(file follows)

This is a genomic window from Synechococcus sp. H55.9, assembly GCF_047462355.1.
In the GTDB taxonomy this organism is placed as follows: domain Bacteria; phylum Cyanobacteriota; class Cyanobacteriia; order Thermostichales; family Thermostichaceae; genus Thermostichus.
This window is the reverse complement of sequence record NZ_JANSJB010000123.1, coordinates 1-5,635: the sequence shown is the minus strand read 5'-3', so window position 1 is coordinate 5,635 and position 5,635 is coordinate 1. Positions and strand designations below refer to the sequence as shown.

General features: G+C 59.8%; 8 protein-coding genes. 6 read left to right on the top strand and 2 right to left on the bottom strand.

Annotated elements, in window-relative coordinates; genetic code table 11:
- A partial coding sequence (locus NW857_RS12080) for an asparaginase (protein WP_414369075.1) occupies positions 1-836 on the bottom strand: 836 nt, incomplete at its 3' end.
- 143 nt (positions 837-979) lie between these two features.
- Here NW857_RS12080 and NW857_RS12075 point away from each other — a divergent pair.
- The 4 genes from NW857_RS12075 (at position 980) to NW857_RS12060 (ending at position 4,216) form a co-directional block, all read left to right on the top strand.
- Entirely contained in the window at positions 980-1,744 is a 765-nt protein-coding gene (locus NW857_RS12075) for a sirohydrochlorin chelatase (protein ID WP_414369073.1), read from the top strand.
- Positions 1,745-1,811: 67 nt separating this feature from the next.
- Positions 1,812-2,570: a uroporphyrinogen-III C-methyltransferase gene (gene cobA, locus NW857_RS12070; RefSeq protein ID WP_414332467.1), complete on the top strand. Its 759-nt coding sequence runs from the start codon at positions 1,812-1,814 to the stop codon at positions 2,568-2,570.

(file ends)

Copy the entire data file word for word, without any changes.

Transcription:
This is a genomic window from Synechococcus sp. H55.9, assembly GCF_047462355.1.
In the GTDB taxonomy this organism is placed as follows: domain Bacteria; phylum Cyanobacteriota; class Cyanobacteriia; order Thermostichales; family Thermostichaceae; genus Thermostichus.
This window is the reverse complement of sequence record NZ_JANSJB010000123.1, coordinates 1-5,635: the sequence shown is the minus strand read 5'-3', so window position 1 is coordinate 5,635 and position 5,635 is coordinate 1. Positions and strand designations below refer to the sequence as shown.

General features: G+C 59.8%; 8 protein-coding genes. 6 read left to right on the top strand and 2 right to left on the bottom strand.

Annotated elements, in window-relative coordinates; genetic code table 11:
- A partial coding sequence (locus NW857_RS12080) for an asparaginase (protein WP_414369075.1) occupies positions 1-836 on the bottom strand: 836 nt, incomplete at its 3' end.
- 143 nt (positions 837-979) lie between these two features.
- Here NW857_RS12080 and NW857_RS12075 point away from each other — a divergent pair.
- The 4 genes from NW857_RS12075 (at position 980) to NW857_RS12060 (ending at position 4,216) form a co-directional block, all read left to right on the top strand.
- Entirely contained in the window at positions 980-1,744 is a 765-nt protein-coding gene (locus NW857_RS12075) for a sirohydrochlorin chelatase (protein ID WP_414369073.1), read from the top strand.
- Positions 1,745-1,811: 67 nt separating this feature from the next.
- Positions 1,812-2,570: a uroporphyrinogen-III C-methyltransferase gene (gene cobA, locus NW857_RS12070; RefSeq protein ID WP_414332467.1), complete on the top strand. Its 759-nt coding sequence runs from the start codon at positions 1,812-1,814 to the stop codon at positions 2,568-2,570.